Entergy contends that Vermontâs state government lacked jurisdiction to deny the 620 MW plant a license renewal, arguing that the denial was predicated on radiological safety concerns and only the federal government has the authority to grant or deny a license on those grounds. According to court filings, the plant currently provides about 66 percent of the energy consumed in the state.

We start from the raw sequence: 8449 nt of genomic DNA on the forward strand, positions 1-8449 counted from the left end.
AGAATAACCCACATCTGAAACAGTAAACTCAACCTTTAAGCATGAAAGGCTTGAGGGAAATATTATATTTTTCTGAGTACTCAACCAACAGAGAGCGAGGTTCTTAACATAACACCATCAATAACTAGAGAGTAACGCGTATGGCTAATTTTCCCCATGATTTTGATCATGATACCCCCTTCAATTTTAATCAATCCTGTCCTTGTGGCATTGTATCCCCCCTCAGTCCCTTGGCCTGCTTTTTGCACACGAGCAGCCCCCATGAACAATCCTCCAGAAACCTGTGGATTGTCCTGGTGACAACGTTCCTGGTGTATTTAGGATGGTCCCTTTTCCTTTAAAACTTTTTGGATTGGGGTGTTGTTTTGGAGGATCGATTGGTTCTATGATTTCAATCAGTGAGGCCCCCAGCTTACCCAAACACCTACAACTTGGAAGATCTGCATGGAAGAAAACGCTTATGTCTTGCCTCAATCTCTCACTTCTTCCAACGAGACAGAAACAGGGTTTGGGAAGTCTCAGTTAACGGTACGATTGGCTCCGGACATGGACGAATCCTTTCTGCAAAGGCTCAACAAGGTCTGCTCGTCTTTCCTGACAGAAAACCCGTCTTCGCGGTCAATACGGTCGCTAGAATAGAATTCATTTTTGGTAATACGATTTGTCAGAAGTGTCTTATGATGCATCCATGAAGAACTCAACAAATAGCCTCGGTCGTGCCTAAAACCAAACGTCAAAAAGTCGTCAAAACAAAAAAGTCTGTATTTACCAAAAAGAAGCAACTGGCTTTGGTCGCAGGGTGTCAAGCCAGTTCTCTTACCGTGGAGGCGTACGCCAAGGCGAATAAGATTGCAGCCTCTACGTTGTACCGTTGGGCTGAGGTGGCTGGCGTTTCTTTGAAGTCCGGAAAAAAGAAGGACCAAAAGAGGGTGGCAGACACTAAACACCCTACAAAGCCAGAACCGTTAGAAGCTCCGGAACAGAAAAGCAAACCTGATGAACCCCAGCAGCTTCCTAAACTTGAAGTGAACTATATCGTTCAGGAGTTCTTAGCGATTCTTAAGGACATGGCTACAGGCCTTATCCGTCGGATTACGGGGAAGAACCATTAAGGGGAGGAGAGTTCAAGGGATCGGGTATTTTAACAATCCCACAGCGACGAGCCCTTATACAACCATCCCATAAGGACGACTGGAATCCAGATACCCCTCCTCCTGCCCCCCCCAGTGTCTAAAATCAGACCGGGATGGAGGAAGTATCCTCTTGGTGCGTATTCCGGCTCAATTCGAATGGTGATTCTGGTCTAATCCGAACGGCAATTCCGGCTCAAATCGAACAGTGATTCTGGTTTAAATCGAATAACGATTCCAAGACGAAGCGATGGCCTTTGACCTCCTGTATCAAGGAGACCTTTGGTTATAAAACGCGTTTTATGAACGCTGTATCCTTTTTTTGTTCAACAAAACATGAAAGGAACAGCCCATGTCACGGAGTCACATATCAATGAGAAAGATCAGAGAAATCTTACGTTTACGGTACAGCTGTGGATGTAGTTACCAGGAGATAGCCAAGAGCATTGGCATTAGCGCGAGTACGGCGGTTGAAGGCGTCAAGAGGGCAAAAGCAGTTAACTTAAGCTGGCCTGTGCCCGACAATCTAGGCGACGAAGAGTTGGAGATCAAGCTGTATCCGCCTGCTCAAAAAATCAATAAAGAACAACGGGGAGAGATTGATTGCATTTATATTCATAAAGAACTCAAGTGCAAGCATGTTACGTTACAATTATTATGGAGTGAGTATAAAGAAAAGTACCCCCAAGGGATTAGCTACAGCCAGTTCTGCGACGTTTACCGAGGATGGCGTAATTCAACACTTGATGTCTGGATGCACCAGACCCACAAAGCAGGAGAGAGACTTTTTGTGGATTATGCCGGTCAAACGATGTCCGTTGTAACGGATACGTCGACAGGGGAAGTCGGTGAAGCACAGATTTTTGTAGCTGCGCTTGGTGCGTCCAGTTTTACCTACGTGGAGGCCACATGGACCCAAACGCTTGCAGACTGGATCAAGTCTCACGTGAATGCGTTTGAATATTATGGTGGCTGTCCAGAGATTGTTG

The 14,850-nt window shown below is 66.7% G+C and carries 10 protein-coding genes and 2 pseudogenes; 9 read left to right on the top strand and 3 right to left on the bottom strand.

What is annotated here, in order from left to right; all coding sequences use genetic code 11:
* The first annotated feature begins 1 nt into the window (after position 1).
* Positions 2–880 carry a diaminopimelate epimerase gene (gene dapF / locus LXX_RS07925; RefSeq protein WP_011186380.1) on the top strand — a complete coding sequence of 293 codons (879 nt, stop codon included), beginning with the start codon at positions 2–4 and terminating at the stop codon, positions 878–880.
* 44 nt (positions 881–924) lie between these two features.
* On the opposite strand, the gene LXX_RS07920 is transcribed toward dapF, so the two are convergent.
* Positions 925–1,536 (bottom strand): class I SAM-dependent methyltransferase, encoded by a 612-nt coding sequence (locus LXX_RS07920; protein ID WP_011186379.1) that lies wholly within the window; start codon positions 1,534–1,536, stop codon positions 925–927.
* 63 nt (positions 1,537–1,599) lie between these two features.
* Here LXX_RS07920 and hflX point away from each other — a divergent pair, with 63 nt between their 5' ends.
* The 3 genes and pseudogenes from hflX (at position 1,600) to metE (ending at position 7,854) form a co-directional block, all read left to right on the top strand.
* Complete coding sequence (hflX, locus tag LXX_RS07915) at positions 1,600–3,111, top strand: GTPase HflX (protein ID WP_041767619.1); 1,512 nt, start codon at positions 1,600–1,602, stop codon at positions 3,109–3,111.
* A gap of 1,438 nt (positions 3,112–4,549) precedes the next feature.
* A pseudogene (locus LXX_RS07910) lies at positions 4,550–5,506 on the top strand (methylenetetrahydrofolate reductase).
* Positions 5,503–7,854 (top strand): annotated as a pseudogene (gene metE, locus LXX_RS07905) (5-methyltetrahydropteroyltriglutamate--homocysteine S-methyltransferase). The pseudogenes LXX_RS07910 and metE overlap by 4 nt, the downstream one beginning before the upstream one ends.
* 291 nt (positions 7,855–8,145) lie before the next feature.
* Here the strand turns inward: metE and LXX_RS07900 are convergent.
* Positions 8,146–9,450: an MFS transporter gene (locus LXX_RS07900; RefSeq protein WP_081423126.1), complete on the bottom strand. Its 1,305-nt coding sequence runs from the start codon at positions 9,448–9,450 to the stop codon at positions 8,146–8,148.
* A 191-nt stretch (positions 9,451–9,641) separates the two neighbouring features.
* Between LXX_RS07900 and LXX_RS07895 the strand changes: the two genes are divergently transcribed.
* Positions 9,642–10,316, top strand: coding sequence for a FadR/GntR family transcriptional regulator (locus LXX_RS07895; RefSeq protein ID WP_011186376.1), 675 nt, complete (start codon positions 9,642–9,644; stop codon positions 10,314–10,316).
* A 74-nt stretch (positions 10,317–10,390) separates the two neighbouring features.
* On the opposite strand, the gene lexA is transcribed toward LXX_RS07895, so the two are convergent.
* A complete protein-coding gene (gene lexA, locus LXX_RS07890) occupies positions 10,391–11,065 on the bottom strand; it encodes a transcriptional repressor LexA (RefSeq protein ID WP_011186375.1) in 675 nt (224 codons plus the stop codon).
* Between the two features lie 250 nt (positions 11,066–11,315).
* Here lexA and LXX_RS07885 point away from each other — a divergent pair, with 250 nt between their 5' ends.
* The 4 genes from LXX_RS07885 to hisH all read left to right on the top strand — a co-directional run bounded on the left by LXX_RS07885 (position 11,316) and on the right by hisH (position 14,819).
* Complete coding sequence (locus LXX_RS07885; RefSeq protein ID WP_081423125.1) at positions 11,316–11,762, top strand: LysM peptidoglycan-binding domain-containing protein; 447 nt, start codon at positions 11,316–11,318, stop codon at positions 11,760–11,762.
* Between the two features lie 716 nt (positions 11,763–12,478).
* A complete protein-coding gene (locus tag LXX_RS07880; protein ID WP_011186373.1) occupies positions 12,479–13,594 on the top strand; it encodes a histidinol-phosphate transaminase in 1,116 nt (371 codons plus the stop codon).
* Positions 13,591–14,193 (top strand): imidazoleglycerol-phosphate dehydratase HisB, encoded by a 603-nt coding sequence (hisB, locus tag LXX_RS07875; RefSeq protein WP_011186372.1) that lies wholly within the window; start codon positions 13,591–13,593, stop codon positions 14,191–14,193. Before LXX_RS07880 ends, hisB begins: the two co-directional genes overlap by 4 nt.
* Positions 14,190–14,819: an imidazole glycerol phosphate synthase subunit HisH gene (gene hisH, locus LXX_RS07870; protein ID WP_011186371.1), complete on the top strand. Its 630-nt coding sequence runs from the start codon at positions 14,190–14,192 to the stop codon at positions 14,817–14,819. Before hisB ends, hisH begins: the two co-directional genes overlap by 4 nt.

Asserting stateâs rights in its brief to the court, Vermont said âThe states, not the NRC, ultimately decide whether a nuclear plant will continue to operate.â The state insisted non-radiological health concerns were at issue as well, including stormwater runoff, thermal discharges into waterways, and the potential for contamination from diesel fuel and other pollutants. Vermontâs attorney general ordered more oversight at the plant after tritium was discovered in monitoring wells. Entergy has said extensive environmental remediation was undertaken to clean up the contaminated soil and water. In 2011, Entergy sued Vermont officials, asserting that the state could not overrule the NRC, which had renewed the operating license for Vermont Yankee.
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